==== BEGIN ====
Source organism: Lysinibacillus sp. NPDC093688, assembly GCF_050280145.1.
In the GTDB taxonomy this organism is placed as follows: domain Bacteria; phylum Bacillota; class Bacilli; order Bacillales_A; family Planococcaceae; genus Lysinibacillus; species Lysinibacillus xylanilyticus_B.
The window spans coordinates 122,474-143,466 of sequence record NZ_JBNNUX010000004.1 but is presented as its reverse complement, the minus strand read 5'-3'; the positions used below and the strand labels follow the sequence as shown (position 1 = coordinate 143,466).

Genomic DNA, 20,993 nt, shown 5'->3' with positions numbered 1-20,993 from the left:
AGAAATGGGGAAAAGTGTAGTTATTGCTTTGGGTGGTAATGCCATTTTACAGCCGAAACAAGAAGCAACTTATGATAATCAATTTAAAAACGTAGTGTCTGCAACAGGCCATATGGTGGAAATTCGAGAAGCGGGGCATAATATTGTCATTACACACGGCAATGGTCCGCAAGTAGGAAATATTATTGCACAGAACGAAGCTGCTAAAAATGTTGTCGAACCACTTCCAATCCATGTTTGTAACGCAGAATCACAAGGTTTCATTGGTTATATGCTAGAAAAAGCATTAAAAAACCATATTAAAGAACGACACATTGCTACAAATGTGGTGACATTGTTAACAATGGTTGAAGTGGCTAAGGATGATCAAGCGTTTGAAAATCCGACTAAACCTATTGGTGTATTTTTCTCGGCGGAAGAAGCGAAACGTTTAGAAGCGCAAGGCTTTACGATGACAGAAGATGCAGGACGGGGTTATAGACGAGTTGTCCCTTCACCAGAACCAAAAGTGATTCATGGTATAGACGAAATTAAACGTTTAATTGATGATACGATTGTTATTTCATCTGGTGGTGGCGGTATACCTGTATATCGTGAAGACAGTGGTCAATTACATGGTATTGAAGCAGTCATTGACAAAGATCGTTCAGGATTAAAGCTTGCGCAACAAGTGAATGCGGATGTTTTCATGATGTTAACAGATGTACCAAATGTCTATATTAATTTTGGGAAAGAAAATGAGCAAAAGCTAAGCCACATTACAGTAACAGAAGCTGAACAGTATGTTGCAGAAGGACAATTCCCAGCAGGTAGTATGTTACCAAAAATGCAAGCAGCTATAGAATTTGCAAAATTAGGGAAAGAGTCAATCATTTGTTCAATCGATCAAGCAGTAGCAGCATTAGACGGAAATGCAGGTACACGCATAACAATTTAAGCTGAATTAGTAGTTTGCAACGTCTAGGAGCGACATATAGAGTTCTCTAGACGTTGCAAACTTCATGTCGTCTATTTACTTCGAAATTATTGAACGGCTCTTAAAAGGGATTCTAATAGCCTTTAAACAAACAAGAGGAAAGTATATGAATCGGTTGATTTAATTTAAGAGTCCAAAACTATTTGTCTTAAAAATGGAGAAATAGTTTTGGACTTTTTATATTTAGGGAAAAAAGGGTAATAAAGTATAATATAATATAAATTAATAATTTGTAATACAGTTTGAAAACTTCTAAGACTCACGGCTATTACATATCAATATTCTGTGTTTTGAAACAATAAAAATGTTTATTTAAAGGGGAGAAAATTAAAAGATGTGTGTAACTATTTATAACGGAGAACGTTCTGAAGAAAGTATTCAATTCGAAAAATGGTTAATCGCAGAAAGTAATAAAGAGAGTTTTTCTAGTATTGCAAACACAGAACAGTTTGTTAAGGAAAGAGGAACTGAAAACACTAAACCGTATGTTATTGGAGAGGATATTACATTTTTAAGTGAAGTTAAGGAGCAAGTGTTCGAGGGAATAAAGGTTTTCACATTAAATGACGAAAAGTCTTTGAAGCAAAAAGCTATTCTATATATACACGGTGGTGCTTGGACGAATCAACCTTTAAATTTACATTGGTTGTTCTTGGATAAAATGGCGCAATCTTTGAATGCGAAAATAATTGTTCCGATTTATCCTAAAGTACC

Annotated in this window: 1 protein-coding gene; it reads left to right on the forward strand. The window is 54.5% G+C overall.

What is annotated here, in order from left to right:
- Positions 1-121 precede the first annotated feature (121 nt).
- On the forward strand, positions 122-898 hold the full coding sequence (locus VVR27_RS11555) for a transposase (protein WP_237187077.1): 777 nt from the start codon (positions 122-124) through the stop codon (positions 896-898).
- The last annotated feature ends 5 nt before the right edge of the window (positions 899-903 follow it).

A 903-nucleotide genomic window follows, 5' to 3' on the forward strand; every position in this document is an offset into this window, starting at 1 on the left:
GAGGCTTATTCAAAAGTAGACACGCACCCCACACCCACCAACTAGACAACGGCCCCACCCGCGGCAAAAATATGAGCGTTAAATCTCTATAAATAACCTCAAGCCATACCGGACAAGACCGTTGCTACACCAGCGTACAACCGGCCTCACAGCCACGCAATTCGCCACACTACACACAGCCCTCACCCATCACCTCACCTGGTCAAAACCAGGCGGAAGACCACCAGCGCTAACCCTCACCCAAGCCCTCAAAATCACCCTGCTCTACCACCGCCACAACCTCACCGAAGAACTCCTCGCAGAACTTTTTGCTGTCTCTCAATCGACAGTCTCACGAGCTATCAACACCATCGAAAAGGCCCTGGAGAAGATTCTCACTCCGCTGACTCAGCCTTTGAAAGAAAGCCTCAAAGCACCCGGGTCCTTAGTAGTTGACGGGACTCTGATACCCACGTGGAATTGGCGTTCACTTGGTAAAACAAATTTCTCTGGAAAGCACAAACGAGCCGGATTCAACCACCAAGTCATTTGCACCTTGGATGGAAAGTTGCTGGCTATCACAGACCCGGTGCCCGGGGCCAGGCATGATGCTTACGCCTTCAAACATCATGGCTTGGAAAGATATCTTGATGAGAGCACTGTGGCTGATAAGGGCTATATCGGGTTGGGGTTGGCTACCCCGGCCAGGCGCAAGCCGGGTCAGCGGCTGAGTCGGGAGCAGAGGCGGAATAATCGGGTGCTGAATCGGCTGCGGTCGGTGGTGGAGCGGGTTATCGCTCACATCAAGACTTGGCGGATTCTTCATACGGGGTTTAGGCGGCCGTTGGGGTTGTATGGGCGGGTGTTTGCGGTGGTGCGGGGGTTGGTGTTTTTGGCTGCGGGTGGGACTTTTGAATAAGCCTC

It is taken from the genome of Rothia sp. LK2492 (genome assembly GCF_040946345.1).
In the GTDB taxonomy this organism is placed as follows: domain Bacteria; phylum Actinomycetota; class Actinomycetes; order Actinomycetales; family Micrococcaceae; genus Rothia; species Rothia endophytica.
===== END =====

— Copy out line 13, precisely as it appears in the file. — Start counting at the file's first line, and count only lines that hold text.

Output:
It is taken from the genome of Rothia sp. LK2492 (genome assembly GCF_040946345.1).